1 – Miami Dolphins, Indianapolis Colts, St. Louis Rams – The league’s winless crew embarrassed themselves again. The Dolphins blew a 15-0 lead in the final three minutes of regulation against the Broncos. The Colts were blasted 62-7 in New Orleans. The Rams fell to Dallas 34-7. We don’t see any wins on the horizon, either.
Each week, we note and comment on the NFL’s biggest transactions. Here are the transactions between the end of Week 6 and the beginning of Week 7. Note that we covered the Brandon Lloyd trade in this post and Carson Palmer in this one.
Saints (put C Olin Kreutz on reserve/left squad list) – Kreutz apparently lost his shine and his desire to play in New Orleans – and was about to lose his starting job as well after poor play this season. So Kreutz left the team, ostensibly to retire. He’s now out for the year.
Steelers (put DE Aaron Smith on injured reserve, promote DE Corbin Bryant) – Smith, long one of the league’s best 3-4 defensive ends, battled injuries again this season and now will miss the rest of the season.
Lions (put RB Jerome Harrison on reserve/non-football injury list) – Harrison, who was traded to the Eagles, flunked his physical in Philly because of a brain tumor he didn’t know he had. He had successful surgery, but he’ll miss the rest of the year. The Lions signed Eldra Buckley to replace Harrison.
Raiders (add S Chinedum Ndukwe and PK Dave Rayner, put DE Matt Shaughnessy on injured reserve) – Shaughnessy, one of the league’s unsung but talented defensive ends, will miss the rest of the season. Ndukwe gets a shot to add depth at safety; Rayner becomes a Week 7 fill-in for Sebastian Janikowski.
Jaguars (sign WR Mike Sims-Walker) – Sims-Walker was a bust in St. Louis, and he was released when the Rams acquired Brandon Lloyd. But when he hit the open market, the Jaguars swooped in and brought him back to Jacksonville, where he was a starter for years.
Panthers (put OT Jeff Otah on injured reserve, bring back OT Reggie Wells) – We discussed Otah’s injury and its aftereffects in this post.
Redskins (put OG Kory Lichtensteiger on injured reserve) – Lichtensteiger, the starter at left guard, will miss the rest of the season.
Seahawks (put CB Marcus Trufant on injured reserve) – Trufant, the long-time corner in Seattle, is out for the year due to injury.
The Oakland Raiders made by far the biggest splash at the NFL trade deadline, dealing for Bengals QB Carson Palmer. Palmer had not reported to Cincinnati this season, and the Bengals had threatened to leave Palmer hanging in the wind until Oakland gave them an offer they couldn’t refuse. Below are some thoughts on the trade; you can see how it compares to other deadline deals in this post.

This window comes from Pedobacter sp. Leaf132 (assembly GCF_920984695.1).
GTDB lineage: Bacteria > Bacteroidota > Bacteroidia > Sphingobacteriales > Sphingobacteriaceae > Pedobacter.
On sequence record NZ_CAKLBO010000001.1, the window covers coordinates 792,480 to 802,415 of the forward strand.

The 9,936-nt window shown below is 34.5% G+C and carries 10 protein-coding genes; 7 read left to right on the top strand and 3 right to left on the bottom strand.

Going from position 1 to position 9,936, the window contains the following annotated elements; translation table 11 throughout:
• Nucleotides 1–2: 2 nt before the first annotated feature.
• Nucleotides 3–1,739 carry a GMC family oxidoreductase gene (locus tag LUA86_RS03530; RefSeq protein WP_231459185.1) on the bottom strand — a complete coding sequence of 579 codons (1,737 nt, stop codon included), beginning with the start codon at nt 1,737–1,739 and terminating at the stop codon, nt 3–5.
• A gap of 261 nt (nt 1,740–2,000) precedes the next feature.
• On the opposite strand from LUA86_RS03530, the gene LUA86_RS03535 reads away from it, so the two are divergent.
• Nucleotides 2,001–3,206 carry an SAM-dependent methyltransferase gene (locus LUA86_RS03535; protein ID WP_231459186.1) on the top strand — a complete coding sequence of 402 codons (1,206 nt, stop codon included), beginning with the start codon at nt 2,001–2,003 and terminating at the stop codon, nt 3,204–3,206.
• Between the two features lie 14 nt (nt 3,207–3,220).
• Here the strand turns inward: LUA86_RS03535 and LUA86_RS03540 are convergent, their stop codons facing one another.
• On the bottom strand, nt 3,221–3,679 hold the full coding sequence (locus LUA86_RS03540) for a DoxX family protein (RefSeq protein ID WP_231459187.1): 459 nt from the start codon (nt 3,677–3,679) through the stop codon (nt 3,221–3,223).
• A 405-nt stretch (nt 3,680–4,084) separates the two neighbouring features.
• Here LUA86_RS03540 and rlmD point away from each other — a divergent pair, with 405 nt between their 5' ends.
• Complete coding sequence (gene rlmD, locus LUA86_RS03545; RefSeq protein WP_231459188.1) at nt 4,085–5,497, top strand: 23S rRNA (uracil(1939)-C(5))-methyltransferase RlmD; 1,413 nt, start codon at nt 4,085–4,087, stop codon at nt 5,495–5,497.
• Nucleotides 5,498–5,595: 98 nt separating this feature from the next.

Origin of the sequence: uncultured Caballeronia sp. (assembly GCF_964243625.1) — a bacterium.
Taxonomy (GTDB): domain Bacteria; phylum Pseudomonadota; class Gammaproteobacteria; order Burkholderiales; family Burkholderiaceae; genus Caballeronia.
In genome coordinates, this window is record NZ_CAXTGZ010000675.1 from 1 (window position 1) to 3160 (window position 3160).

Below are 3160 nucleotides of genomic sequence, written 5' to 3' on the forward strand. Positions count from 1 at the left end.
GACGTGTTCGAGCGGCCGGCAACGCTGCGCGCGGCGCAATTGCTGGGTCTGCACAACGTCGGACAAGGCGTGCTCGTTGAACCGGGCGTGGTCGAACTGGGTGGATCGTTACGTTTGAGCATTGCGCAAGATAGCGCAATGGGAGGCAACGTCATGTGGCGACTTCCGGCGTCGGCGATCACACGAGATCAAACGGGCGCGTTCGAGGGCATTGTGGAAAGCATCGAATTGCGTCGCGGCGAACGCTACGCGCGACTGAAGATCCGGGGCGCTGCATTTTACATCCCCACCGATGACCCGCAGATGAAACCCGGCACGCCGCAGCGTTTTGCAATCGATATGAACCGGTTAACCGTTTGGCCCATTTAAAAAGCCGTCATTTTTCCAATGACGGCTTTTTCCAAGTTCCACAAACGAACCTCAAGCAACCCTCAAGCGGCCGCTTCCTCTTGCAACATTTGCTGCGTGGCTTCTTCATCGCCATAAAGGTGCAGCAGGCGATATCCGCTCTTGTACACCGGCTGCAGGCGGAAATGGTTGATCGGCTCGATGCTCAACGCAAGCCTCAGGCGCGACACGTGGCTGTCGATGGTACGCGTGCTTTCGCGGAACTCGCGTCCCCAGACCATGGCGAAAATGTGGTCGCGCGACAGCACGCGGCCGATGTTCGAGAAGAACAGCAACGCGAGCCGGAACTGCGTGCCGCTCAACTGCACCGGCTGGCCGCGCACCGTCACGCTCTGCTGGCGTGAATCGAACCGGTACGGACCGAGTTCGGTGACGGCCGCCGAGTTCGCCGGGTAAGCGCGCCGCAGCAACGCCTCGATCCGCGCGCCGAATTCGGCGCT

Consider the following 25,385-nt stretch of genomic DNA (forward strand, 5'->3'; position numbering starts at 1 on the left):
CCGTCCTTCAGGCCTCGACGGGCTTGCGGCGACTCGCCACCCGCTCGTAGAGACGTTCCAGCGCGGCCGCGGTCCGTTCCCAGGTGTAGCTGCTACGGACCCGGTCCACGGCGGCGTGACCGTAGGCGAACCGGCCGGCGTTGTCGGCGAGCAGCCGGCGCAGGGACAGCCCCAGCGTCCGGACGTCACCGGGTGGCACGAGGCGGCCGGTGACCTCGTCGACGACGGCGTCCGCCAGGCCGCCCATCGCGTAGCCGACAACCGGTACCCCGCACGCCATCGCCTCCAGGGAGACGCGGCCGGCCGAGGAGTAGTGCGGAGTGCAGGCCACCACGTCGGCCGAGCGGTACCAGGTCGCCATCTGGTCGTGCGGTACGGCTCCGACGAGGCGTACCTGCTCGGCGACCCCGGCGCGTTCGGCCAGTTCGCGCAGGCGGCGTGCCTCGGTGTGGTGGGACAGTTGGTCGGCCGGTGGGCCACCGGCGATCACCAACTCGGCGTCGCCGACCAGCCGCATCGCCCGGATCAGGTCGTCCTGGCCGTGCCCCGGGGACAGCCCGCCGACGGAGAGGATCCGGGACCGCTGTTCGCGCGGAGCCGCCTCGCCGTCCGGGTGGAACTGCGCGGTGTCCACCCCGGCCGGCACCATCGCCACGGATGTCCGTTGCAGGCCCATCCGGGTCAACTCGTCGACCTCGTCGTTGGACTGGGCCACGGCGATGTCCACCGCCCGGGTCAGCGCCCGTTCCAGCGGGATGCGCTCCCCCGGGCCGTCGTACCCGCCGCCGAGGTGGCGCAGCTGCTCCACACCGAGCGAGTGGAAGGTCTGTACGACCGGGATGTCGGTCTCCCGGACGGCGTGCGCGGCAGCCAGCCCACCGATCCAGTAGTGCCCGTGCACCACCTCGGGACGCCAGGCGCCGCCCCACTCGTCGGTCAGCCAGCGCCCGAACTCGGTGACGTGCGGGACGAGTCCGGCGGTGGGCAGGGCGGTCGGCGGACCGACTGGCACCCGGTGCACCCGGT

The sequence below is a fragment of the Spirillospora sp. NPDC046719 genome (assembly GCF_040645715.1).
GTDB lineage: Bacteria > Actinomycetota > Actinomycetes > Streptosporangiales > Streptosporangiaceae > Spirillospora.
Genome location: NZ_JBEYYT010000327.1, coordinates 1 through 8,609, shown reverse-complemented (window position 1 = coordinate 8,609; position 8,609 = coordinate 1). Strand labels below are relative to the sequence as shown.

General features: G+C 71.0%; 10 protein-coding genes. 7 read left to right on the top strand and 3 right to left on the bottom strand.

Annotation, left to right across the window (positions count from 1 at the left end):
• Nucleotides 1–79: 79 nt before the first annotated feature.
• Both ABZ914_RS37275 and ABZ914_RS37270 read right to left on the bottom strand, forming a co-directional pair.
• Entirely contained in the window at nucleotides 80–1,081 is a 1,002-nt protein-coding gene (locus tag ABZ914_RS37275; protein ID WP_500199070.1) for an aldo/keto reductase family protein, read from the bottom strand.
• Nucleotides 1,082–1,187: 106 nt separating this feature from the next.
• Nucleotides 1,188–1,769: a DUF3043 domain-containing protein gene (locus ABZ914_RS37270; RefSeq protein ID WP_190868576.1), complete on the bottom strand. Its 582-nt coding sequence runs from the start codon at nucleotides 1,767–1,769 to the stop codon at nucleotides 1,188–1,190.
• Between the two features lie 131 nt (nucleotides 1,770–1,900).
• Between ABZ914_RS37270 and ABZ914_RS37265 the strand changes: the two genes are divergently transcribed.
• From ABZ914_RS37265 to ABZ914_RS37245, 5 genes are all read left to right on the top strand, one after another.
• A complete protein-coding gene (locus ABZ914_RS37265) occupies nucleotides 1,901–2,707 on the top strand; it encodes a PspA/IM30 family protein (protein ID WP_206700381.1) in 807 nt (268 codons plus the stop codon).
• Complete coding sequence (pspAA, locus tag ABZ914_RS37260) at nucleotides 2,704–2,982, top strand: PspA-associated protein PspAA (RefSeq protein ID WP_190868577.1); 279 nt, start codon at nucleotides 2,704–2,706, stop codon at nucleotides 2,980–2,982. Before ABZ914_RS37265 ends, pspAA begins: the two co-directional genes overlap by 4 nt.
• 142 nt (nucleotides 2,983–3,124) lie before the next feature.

Bengals trade QB Carson Palmer to Raiders for first-round pick in 2012 and second-round pick in 2013 that can become first-rounder - Palmer had not played in 2011 after he told the Bengals he wanted to be traded. Notoriously stubborn Bengals owner/GM Mike Brown called Palmer’s bluff, letting him sit out without much hope of a silver (or even silver and black) lining. In the meantime, Cincinnati drafted QB Andy Dalton and made him their starter. Dalton got off to a good start as the Bengals opened 4-2, and that might have softened Brown a little. Then the Raiders – who lost QB Jason Campbell to a broken collarbone that’s at least a six-week injury – made a move for Palmer and paid a huge price to add him. The Bengals, who had once turned down two first-rounders for WR Chad Ochocinco, this time made the deal. They get Oakland’s first-rounder next season and a second-rounder in 2013 that can become a first-rounder if the Raiders make the AFC Championship game in either of the next two years. The Raiders, who now lack picks in each of the first four rounds of the 2012 draft, believe Palmer still has the big arm to maximize their young, talented group of wideouts. Head coach Hue Jackson, who coached Palmer during some of his best Bengals years, runs an offense that Palmer knows, which should aid the adjustment period. And Palmer has been working out as well. It’s a risky move for the Raiders, but Palmer does give them more upside than Campbell ever did. The question is whether Palmer can adjust to the silver and black quickly enough to lead the 4-2 Raiders to the playoffs. The price is incredibly steep, but the Raiders are so desperate to win that “just win, baby” is trumping long-term thinking right now.
Each year, we compare the significance of in-season trades in a Football Relativity post. In this comparison, the 10 level marks the most significant trades, and the 1 level the least significant. This post compares all trades through the Oct. 18 trade deadline.